In the following interview, we speak with Jeff Speck, author of Walkable City: How Downtown Can Save America, One Step at a Time. Speck is an architect and city planner in Washington, D.C., oversaw the Mayors' Institute on City Design, and served on the Sustainability Task Force of the Department of Homeland Security.
We discuss Portland, Ore., a city that has taken steps to reduce urban sprawl and promote transit and bicycling. Speck explains some of the real-world benefits the city enjoys as a result of the fact that its residents drive 20% less than people in other American cities.
Isaac Pino: Other companies have embraced this idea, in a way. Amazon's (NASDAQ:AMZN) set up some offices in a walkable area of Seattle. It's near downtown, if not in downtown.
Jeff Speck: Yeah, it's the new extension to downtown that's served by the new streetcar.
Isaac: OK, and Google (NASDAQ:GOOGL) is another name that comes to mind. Tony Hsieh at Zappos is embarking on this huge project called the Downtown Project. You mentioned the collisions and random encounters in some of these spaces. That's one of the things that he points out a lot.
He says that research has shown that every time the size of a city doubles, productivity or innovation per resident increases by 15%, but when companies get bigger oftentimes their productivity per employee generally goes down. Hsieh broke ground on this $350 million project, a lot of which is his own wealth.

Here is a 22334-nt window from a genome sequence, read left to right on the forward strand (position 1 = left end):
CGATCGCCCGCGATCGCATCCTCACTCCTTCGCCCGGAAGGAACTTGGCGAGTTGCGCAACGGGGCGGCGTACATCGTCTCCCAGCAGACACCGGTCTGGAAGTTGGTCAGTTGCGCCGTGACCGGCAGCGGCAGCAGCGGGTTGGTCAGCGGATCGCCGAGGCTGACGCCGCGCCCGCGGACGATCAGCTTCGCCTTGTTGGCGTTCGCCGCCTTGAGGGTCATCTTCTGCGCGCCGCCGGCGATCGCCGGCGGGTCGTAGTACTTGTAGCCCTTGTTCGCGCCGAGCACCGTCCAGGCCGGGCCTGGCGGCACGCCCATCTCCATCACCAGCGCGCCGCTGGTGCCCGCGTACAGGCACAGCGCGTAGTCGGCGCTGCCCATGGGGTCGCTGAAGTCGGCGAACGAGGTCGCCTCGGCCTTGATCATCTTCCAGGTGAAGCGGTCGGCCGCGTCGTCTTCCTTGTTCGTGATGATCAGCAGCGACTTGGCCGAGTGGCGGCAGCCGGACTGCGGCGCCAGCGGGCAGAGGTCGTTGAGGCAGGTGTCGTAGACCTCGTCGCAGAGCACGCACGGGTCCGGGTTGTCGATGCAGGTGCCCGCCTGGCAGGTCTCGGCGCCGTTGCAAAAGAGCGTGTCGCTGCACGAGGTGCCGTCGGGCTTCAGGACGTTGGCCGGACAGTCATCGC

You outline three reasons why an economic advantage will begin to accrue to walkable cities. Can you give us some examples, or just elaborate on those three drivers that you identified?
Speck: Yes, but you've reminded me of something that is very relevant to your clientele, which is that William Whyte, who wrote The Organization Man many years ago, a very well-known book from the '70s, probably. He wrote a book called City: Rediscovering the Center, and as part of the research for this book, he tracked the stock performance of a whole bunch of companies that chose to move out of Manhattan in the '70s, against those who chose to stay in Manhattan, and found tremendous... what's the word you guys use?
Isaac: Returns. Appreciation.
Speck: Appreciation and returns for -- by the way, I was an investment banker, briefly, so don't let me fool you.
He found tremendous returns for those who stayed in the city, compared to an overall slight loss for those who chose to move out of the city. Most of them moved to within five miles of the CEO's house, so you get a good sense of why they made that choice.
The drivers of economic success from walking... I'm trying to remember what precise section of the book, so let me see what you wrote there.
Yeah, we already talked about the first two. We talked about how urban living is more appealing, and we talked about these massive demographic shifts. This is my opportunity to briefly talk about what happened in Portland.
In 1996, Portland reversed the trend that every other American city did not reverse, which is they started driving less. They achieved that reversal because in the '70s and the '80s they started doing a few things that were the opposite of what other cities were doing.